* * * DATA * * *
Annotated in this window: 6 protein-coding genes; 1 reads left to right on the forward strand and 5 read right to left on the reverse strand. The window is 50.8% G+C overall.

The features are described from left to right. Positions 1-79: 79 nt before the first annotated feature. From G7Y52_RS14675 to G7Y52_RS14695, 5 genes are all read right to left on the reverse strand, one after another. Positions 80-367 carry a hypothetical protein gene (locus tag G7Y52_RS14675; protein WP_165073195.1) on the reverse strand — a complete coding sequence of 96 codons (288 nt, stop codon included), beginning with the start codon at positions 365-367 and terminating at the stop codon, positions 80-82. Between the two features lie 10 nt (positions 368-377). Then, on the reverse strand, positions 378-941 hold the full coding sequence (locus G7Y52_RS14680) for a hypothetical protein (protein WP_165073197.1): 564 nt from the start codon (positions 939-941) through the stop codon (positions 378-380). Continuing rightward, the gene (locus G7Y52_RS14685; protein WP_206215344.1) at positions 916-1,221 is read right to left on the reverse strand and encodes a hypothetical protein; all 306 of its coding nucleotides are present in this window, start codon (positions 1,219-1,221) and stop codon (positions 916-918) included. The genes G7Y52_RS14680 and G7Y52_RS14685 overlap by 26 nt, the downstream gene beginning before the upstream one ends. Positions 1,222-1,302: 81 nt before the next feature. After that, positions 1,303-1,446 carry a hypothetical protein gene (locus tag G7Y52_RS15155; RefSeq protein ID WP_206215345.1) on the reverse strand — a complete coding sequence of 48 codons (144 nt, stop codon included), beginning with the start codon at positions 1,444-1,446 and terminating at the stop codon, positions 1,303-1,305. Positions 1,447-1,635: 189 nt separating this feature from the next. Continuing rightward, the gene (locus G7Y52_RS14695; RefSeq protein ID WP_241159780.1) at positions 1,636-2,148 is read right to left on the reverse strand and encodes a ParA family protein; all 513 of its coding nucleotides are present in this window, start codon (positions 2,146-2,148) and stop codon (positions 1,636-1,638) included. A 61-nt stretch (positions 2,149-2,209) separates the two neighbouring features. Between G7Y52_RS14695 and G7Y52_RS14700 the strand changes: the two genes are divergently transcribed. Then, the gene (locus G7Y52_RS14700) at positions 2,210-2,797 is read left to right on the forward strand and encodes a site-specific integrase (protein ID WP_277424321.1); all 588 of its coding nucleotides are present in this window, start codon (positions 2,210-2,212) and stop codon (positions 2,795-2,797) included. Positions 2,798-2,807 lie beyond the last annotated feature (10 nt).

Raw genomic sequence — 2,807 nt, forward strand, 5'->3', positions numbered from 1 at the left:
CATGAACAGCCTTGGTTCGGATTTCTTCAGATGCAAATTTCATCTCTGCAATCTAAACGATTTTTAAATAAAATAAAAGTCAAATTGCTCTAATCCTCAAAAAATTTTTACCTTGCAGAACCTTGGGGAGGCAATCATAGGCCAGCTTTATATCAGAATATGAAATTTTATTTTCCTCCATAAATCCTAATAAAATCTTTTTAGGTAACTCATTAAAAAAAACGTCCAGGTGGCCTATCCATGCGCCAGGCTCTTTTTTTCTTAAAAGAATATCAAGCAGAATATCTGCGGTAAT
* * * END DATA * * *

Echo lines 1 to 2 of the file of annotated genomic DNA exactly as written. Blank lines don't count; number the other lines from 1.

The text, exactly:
Annotated in this window: 6 protein-coding genes; 1 reads left to right on the forward strand and 5 read right to left on the reverse strand. The window is 50.8% G+C overall.

The features are described from left to right. Positions 1-79: 79 nt before the first annotated feature. From G7Y52_RS14675 to G7Y52_RS14695, 5 genes are all read right to left on the reverse strand, one after another. Positions 80-367 carry a hypothetical protein gene (locus tag G7Y52_RS14675; protein WP_165073195.1) on the reverse strand — a complete coding sequence of 96 codons (288 nt, stop codon included), beginning with the start codon at positions 365-367 and terminating at the stop codon, positions 80-82. Between the two features lie 10 nt (positions 368-377). Then, on the reverse strand, positions 378-941 hold the full coding sequence (locus G7Y52_RS14680) for a hypothetical protein (protein WP_165073197.1): 564 nt from the start codon (positions 939-941) through the stop codon (positions 378-380). Continuing rightward, the gene (locus G7Y52_RS14685; protein WP_206215344.1) at positions 916-1,221 is read right to left on the reverse strand and encodes a hypothetical protein; all 306 of its coding nucleotides are present in this window, start codon (positions 1,219-1,221) and stop codon (positions 916-918) included. The genes G7Y52_RS14680 and G7Y52_RS14685 overlap by 26 nt, the downstream gene beginning before the upstream one ends. Positions 1,222-1,302: 81 nt before the next feature. After that, positions 1,303-1,446 carry a hypothetical protein gene (locus tag G7Y52_RS15155; RefSeq protein ID WP_206215345.1) on the reverse strand — a complete coding sequence of 48 codons (144 nt, stop codon included), beginning with the start codon at positions 1,444-1,446 and terminating at the stop codon, positions 1,303-1,305. Positions 1,447-1,635: 189 nt separating this feature from the next. Continuing rightward, the gene (locus G7Y52_RS14695; RefSeq protein ID WP_241159780.1) at positions 1,636-2,148 is read right to left on the reverse strand and encodes a ParA family protein; all 513 of its coding nucleotides are present in this window, start codon (positions 2,146-2,148) and stop codon (positions 1,636-1,638) included. A 61-nt stretch (positions 2,149-2,209) separates the two neighbouring features. Between G7Y52_RS14695 and G7Y52_RS14700 the strand changes: the two genes are divergently transcribed. Then, the gene (locus G7Y52_RS14700) at positions 2,210-2,797 is read left to right on the forward strand and encodes a site-specific integrase (protein ID WP_277424321.1); all 588 of its coding nucleotides are present in this window, start codon (positions 2,210-2,212) and stop codon (positions 2,795-2,797) included. Positions 2,798-2,807 lie beyond the last annotated feature (10 nt).